“Forrest Gump” ~ Project 2

My mama always said, “Life was like a box of chocolates. You never know what you’re gonna get.” – Forrest Gump, 1994

Tasked to pick four movie quotes and create a visual narrative that expresses each quote using found images, project two challenges us to break away from translating literature into visuals that are too literal. The artist influences for this project are from art movements such as Surrealism, DADA, and Russian Constructivism.

Research on Surrealism

Surrealism is an art movement involving visual art and literature that grew out of the earlier Dada movement. Its emphasis was on positive expression and revolves around hyper-realistic styles. Art created in this art movement was a reaction against what people saw as a destruction wrought by the “rationalism” that had guided European culture through the horrors of WW1.

https://en.wikipedia.org/wiki/The_Empire_of_Light#/media/File:The_Empire_of_Light_Guggenheim.jpg

This surrealistic piece by Rene Magritte represents a fictional scene whereby day and night exist at the same time. Although portrayed in a very subtle manner, this piece allows me to appreciate surrealism.

http://www.joewebbart.com/

Another artist that I referenced for this project was Joe Webb. As an artist who works with collaging, the play on colour and scale in his works were very inspiring when creating my compositions.

Picking my quotes

The first movie that I looked at for my quotes was Mission Impossible Rogue Nation (2005). Although I gathered a total of 5 quotes initially, I realized that it was more challenging to interpret some of them rather than the others visually. Hence, only two out of four of my final quotes were from this movie. An example of a quote that I struggled with was “Sir, Hunt is the living manifestation of destiny, and he’s made you, his mission.” – Alan Huntley. When trying to develop ideas from this quote, I realized that not only was it a little too specific to the characters in the movie, the words had too broad of a spectrum that I struggled with visuals that could interpret it best.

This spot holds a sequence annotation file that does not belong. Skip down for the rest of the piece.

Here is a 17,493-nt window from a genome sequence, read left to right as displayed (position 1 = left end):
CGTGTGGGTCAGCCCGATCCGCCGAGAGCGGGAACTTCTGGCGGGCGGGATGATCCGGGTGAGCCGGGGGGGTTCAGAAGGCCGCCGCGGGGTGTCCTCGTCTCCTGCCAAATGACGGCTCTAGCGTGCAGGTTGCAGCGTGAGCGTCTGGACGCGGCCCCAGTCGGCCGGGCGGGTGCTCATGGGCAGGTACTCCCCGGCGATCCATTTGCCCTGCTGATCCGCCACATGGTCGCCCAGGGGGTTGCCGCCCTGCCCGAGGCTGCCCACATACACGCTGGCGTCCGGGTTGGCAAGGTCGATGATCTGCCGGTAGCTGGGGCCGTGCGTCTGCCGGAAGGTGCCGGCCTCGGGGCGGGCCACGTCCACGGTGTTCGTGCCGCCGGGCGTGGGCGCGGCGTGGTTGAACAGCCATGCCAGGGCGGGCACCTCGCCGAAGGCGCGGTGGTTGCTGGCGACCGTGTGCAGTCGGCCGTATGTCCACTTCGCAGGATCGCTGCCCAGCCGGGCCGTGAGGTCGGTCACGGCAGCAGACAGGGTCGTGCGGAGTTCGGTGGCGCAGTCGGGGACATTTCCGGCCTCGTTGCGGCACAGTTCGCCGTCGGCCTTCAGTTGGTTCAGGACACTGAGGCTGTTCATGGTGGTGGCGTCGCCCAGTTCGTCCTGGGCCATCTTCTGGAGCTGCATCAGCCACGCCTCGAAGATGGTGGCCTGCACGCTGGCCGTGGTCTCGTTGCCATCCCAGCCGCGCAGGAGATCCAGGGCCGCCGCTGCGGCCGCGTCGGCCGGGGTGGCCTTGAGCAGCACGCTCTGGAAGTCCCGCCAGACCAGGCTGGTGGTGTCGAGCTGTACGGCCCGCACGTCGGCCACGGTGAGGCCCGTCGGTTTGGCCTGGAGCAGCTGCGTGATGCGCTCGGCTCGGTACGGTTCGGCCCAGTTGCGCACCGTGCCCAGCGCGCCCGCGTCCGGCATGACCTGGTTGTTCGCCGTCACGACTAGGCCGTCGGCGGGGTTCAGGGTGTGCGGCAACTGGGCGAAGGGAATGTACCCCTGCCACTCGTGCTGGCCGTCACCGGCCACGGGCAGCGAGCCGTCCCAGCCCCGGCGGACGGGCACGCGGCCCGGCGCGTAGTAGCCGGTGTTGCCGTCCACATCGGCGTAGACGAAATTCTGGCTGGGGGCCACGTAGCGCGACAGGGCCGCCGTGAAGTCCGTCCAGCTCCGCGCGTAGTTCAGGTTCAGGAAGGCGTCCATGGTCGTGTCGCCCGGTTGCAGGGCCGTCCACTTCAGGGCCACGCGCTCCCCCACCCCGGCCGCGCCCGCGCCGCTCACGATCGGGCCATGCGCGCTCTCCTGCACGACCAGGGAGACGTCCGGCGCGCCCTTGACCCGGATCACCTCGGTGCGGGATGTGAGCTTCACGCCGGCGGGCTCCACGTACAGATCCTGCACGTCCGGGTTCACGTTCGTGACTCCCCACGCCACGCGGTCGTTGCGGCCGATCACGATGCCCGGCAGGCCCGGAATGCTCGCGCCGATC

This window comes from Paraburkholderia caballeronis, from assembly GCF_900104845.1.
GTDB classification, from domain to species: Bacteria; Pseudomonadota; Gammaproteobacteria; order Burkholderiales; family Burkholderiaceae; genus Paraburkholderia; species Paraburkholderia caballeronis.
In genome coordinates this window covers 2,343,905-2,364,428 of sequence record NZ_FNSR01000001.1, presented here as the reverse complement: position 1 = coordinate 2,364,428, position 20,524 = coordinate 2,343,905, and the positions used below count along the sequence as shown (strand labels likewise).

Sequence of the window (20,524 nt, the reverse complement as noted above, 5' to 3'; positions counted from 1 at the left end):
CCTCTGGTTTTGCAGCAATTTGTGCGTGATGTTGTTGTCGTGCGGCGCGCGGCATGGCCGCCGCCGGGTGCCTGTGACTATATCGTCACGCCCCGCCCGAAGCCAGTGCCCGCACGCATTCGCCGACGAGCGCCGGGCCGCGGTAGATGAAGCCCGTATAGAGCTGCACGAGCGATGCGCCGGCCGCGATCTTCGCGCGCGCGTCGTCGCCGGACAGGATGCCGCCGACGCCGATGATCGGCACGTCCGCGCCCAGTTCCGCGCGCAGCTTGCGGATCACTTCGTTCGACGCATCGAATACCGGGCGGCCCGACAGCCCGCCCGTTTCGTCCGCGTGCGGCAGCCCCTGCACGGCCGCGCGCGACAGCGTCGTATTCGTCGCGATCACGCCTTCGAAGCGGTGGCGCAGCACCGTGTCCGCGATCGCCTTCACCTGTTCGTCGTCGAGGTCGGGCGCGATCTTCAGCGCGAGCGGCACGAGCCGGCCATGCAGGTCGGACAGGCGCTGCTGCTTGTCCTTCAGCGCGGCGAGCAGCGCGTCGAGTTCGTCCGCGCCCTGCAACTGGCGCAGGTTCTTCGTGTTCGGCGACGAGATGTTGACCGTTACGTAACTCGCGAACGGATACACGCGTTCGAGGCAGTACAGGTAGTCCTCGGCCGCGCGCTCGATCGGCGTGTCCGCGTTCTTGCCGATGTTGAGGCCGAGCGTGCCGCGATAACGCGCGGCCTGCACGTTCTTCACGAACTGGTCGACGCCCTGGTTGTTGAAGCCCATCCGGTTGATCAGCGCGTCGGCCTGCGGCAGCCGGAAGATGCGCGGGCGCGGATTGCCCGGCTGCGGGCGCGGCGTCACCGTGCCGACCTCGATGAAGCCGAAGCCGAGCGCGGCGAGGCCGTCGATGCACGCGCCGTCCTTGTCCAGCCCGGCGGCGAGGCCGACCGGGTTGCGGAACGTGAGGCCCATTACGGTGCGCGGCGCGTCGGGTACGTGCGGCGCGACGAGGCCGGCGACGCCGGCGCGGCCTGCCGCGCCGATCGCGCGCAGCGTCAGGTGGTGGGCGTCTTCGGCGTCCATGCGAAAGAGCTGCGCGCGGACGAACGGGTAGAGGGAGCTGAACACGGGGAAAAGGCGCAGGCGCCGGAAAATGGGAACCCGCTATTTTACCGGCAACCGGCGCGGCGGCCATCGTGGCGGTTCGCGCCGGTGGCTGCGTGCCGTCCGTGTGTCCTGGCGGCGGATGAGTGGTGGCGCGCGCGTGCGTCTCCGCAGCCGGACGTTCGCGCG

“Human Nature, my weapon of choice…” – Soloman Lane, Mission Impossible Rogue Nation 2005

“What we’ve got here is a failure to communicate” – Cool Hand Luke, 1967

The approach that I took in creating my compositions was through dissecting various words in the quotes and piecing them together visually.

“Human Nature, my weapon of choice…” – Soloman Lane, Mission Impossible Rogue Nation 2005

Composition 1

Final Tote Print

For my first composition that I had printed on my tote bag, this design portrays the ‘control’ in the first quote through the use of a vending machine as the main subject as well as a repeated pattern of joysticks in the background.  Inspired by Rene Magritte’s Golconda, the inclusion of joysticks in the background creates depth. With the vending machine portraying choice and control over what the person wants, the context of ‘human nature’ comes into the content of the machine. Replacing the typical items such as food and drinks, I decided to work with elements of human nature which include emotions, senses and the physical human body. Emotions portrayed through the use of emojis, senses through the use of eyes, nose and mouth, and the physical body portrayed through the use of limbs.

Initially, when the application of halftone was compulsory, my composition looked very flat as a whole due to the lack of contrast. However, after we had the option of removing the use of halftone, I decided to only apply it in the background so as to not take too much focus of the vending machine.

Composition 2